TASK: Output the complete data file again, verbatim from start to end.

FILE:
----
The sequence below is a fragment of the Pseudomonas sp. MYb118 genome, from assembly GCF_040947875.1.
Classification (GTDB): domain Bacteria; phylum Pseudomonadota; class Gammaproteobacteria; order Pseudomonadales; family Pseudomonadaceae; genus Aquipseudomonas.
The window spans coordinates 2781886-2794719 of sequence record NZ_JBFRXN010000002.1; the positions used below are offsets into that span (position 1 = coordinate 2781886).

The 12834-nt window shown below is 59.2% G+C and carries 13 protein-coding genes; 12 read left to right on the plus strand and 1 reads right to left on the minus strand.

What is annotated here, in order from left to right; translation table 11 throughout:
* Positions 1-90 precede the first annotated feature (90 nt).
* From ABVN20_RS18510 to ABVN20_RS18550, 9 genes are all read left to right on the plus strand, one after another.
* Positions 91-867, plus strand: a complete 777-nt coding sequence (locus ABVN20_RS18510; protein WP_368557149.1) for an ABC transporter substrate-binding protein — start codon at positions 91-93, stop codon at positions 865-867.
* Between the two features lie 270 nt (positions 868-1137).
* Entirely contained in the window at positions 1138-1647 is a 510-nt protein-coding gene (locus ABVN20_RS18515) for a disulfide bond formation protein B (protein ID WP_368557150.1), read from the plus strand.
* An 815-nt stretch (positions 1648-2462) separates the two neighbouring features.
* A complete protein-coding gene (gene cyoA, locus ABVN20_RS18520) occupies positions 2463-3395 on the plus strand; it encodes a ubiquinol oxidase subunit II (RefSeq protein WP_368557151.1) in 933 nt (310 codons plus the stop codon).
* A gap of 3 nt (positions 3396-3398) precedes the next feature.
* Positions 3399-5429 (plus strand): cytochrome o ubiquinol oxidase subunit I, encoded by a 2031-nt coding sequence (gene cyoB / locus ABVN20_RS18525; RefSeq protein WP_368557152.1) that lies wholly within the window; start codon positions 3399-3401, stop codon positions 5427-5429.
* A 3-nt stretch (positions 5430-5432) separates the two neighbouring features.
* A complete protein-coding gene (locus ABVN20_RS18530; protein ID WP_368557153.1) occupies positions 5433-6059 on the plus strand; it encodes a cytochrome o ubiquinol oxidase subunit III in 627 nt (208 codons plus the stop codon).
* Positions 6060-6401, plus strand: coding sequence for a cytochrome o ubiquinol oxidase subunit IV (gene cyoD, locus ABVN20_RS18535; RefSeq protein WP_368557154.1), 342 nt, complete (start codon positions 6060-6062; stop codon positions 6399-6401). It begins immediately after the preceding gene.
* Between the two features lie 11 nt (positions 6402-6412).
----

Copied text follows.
The sequence below is a fragment of the Pseudomonas sp. MYb118 genome, from assembly GCF_040947875.1.
Classification (GTDB): domain Bacteria; phylum Pseudomonadota; class Gammaproteobacteria; order Pseudomonadales; family Pseudomonadaceae; genus Aquipseudomonas.
The window spans coordinates 2781886-2794719 of sequence record NZ_JBFRXN010000002.1; the positions used below are offsets into that span (position 1 = coordinate 2781886).

The 12834-nt window shown below is 59.2% G+C and carries 13 protein-coding genes; 12 read left to right on the plus strand and 1 reads right to left on the minus strand.

What is annotated here, in order from left to right; translation table 11 throughout:
* Positions 1-90 precede the first annotated feature (90 nt).
* From ABVN20_RS18510 to ABVN20_RS18550, 9 genes are all read left to right on the plus strand, one after another.
* Positions 91-867, plus strand: a complete 777-nt coding sequence (locus ABVN20_RS18510; protein WP_368557149.1) for an ABC transporter substrate-binding protein — start codon at positions 91-93, stop codon at positions 865-867.
* Between the two features lie 270 nt (positions 868-1137).
* Entirely contained in the window at positions 1138-1647 is a 510-nt protein-coding gene (locus ABVN20_RS18515) for a disulfide bond formation protein B (protein ID WP_368557150.1), read from the plus strand.
* An 815-nt stretch (positions 1648-2462) separates the two neighbouring features.
* A complete protein-coding gene (gene cyoA, locus ABVN20_RS18520) occupies positions 2463-3395 on the plus strand; it encodes a ubiquinol oxidase subunit II (RefSeq protein WP_368557151.1) in 933 nt (310 codons plus the stop codon).
* A gap of 3 nt (positions 3396-3398) precedes the next feature.
* Positions 3399-5429 (plus strand): cytochrome o ubiquinol oxidase subunit I, encoded by a 2031-nt coding sequence (gene cyoB / locus ABVN20_RS18525; RefSeq protein WP_368557152.1) that lies wholly within the window; start codon positions 3399-3401, stop codon positions 5427-5429.
* A 3-nt stretch (positions 5430-5432) separates the two neighbouring features.
* A complete protein-coding gene (locus ABVN20_RS18530; protein ID WP_368557153.1) occupies positions 5433-6059 on the plus strand; it encodes a cytochrome o ubiquinol oxidase subunit III in 627 nt (208 codons plus the stop codon).
* Positions 6060-6401, plus strand: coding sequence for a cytochrome o ubiquinol oxidase subunit IV (gene cyoD, locus ABVN20_RS18535; RefSeq protein WP_368557154.1), 342 nt, complete (start codon positions 6060-6062; stop codon positions 6399-6401). It begins immediately after the preceding gene.
* Between the two features lie 11 nt (positions 6402-6412).